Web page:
UMS Concert Program, February 1, 1969: Music From Marlboro Of The Marlboro Music Festival -- Rudolf Serkin
Complete Series: 3640
Rackham Auditorium, Ann Arbor, Michigan
The University Musical Society
The University of Michigan
MUSIC FROM MARLBORO
of The Marlboro Music Festival
RUDOLF SERKIN, Artistic Director
Richard Goode, Pianist John Barrows, Horn
Pina Carmirelli, Violinist Thomas Paul, Bass
Saturday Evening, February 1, 1969, at 8:30 Rackham Auditorium, Ann Arbor, Michigan
Sonata No. 2 for Violin and Piano.........Bartok
Molto moderato Allegretto
Grenzen der Menschheit (Goethe)
Der Sieg (Mayrhofer)
Der Einsame (Lappe)
Gruppe aus dem Tartarus (Schiller)
Songs and Dances of Death.........Moussorgsky
(sung in Russian--without pause) Lullaby Serenade Trepak The Field Marshal
Trio in Eflat major for Horn, Violin, and Piano, Op. 40 .... Brahms
Andante--poco piu animato Scherzo: allegro Adagio mesto
Finale: allegro con brio
Fourth Concert Sixth Annual Chamber Arts Series Complete Programs 3640
Sonata No. 2 for Violin and Piano........Bela Bartok
Bartok wrote his second sonata in 1922 for the violinist d'Aranyi, who introduced it in May of that year in London. His style at the time was rather expressionistic and closer to some of the methods of his Viennese contemporaries Schoenberg and Berg. Accordingly, the folk elements so prominent in much of Bartok's music are quite subdued here. This sonata was one of Bartok's favorite works, and he often performed it with the violinists d'Aranyi, Waldbauer, Szekely, and Szigeti.
Five Songs.............Franz Schubert
Schubert's songs, numbering about 600 in all, span his entire creative life, from the age of fourteen (1811) to his death (1828), his very last work being the famous "Shepherd on the Rock," for soprano, clarinet, and piano. What all of his songs have in common is the powerful illumination of the central idea of the text by purely musical means. This sharp characterization is a feature of song composition that Schubert first solidified. The five songs on this program were written between 1817 and 1824, during which time Schubert produced some of his finest instrumental works, including the Unfinished Symphony, the Trout Quintet, the Wanderer Fantasy, and the Octet.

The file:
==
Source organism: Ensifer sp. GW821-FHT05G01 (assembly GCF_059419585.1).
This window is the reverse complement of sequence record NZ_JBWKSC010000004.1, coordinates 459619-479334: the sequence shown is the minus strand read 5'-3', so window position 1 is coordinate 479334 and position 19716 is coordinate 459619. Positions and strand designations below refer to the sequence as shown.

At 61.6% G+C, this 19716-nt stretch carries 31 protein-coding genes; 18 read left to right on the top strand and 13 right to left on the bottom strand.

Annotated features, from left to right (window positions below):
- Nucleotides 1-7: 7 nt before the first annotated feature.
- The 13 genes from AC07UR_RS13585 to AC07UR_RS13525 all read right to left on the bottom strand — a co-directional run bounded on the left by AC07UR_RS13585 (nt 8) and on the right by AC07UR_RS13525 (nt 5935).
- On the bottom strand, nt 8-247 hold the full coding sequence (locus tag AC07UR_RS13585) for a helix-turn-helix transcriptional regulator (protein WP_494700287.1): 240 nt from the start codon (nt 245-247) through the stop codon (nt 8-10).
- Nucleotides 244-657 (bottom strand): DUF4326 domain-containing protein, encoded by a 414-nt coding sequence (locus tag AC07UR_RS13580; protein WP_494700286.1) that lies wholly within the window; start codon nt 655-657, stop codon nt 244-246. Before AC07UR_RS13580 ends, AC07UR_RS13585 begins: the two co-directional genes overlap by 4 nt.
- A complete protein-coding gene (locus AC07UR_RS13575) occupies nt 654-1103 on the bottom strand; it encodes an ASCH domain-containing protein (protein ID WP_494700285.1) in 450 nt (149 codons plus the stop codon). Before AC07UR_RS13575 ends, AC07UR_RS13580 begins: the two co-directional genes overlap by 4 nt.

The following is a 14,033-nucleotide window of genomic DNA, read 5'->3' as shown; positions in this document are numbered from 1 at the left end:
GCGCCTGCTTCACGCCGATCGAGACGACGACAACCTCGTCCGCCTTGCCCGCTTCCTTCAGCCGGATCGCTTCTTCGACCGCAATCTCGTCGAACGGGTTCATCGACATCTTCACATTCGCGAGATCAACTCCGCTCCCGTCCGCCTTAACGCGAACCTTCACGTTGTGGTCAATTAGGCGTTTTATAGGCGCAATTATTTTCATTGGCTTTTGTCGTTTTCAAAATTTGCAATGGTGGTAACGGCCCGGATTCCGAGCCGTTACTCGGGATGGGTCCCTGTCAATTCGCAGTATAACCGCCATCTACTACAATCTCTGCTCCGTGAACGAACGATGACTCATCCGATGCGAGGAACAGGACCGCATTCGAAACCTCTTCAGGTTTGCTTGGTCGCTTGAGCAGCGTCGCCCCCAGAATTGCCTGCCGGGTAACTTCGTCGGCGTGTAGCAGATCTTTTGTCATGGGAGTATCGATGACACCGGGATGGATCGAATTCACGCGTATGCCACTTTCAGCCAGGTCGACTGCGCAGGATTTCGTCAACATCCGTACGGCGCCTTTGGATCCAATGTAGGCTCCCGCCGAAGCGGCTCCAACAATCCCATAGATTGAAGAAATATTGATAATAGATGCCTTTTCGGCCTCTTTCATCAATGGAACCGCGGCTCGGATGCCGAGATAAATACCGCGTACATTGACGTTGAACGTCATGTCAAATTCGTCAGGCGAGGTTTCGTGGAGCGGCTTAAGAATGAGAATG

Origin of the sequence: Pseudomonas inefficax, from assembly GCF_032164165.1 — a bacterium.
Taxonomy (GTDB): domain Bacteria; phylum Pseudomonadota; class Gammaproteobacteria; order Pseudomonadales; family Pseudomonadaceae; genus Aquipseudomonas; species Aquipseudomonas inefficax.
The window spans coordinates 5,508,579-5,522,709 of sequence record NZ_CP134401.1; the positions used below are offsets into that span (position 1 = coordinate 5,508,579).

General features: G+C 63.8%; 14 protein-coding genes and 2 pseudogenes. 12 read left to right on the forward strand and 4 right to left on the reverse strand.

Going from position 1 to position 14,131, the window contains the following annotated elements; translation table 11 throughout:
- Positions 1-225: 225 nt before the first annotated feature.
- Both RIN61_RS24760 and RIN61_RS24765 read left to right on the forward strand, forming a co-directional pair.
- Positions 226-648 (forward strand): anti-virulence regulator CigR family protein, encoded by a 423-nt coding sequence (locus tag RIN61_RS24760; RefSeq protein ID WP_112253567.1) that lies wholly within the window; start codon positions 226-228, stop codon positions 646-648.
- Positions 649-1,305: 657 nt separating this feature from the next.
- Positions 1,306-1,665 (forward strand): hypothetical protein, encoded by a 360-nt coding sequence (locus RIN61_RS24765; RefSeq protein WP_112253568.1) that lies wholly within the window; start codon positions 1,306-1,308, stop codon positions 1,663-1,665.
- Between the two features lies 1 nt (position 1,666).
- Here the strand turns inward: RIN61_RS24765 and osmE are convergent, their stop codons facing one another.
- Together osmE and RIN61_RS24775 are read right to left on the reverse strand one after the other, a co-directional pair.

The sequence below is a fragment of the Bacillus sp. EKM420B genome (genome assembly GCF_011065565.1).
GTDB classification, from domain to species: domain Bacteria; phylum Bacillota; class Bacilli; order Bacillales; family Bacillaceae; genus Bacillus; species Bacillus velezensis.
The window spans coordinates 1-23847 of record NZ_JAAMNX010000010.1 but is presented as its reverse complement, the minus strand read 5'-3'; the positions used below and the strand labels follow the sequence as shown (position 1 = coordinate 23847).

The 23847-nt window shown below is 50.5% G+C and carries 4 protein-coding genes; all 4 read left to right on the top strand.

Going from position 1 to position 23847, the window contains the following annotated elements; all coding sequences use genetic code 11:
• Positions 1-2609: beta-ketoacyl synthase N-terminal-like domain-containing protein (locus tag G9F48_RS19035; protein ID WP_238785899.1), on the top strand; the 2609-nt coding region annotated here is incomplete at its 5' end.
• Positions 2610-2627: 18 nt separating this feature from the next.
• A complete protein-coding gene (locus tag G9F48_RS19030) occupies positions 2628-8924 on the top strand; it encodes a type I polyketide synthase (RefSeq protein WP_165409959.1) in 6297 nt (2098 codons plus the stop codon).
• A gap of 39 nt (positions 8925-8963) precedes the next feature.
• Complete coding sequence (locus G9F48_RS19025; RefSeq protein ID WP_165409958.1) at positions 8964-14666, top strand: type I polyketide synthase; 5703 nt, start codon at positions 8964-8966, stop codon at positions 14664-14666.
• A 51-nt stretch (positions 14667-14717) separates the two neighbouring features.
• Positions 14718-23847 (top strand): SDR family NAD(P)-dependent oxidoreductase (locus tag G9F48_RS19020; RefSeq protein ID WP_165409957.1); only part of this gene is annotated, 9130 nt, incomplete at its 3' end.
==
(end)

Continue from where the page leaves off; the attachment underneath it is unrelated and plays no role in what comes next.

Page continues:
Grenzen der Menschheit (Goethe)
God thunders through the heavens and man bows down before Him, a mere speck in the infinite flood of time, a single link in the continuous chain of life.
Never appear the immortals alone! Scarcely had I welcomed Bacchus, the sorrowbeguiler, when in came Cupid, all smiles, and Phoebus with his lyre. Up they lifted me to the joys of Jupiter's realm, filling my cup with nectar from their heavenly fountains!
Der Sieg (Mayrhofer)
World beyond the clouds, realm of the ideal. I hold your key! The might of thought can break the bondage of the flesh. I, with the Muses, have wiped out Eden's curse and dealt the old serpent his deathblow!
Der Einsame (Lappe)
Well, another day, and here I sit so cozy before the fire with book, pipe and a cricket on the hearth. Apart from the noisy world, my thoughts ramble freely in quiet contentment. Chirp on, beloved cricket, for when your little song breaks the silence, I am not all alone!
Grttppe aus dem Tartarus (Schiller)
Like the surging sea, moaning in its gloomy depths, come the anguished cries of the damned. Eternity turns unrelentingly upon its axis as with hollow voices they ask: Is there no end
Songs and Dances of Death.......Modeste Moussorgsky
(sung in Russian--without pause)
Moussorgsky's Songs and Dances of Death, to words by GolenishtchevKutusov, rank among his finest efforts as a song composer. Each song is a miniature drama, with real char
acters and action, expressing a philosophy of death, mingling the tragic and the grotesque; the spiritual influence of Liszt's "Totentanz" is very much present. The first three songs were written from February to May of 187S, the last one in the summer of 1877.
Lullaby: A child is whimpering; the candle flickers low. Sleepless the whole night through, the mother has rocked the cradle. Early in the morning, Death knocks on the door. Startled, the mother turns around. "Do not be afraid, my friend. You are exhausted from crying and praying all night. Go and sleep for a little while; I will watch for you, singing sweetly." Be still! My baby is suffering and feverish! "With me he will be calm and restful. Hushabye, baby." No! Get away from him, accursed one! With your tenderness you will destroy my happiness. I beg you, wait! "You see, he has fallen asleep to my quiet singing. Hushabye, hushabye, baby."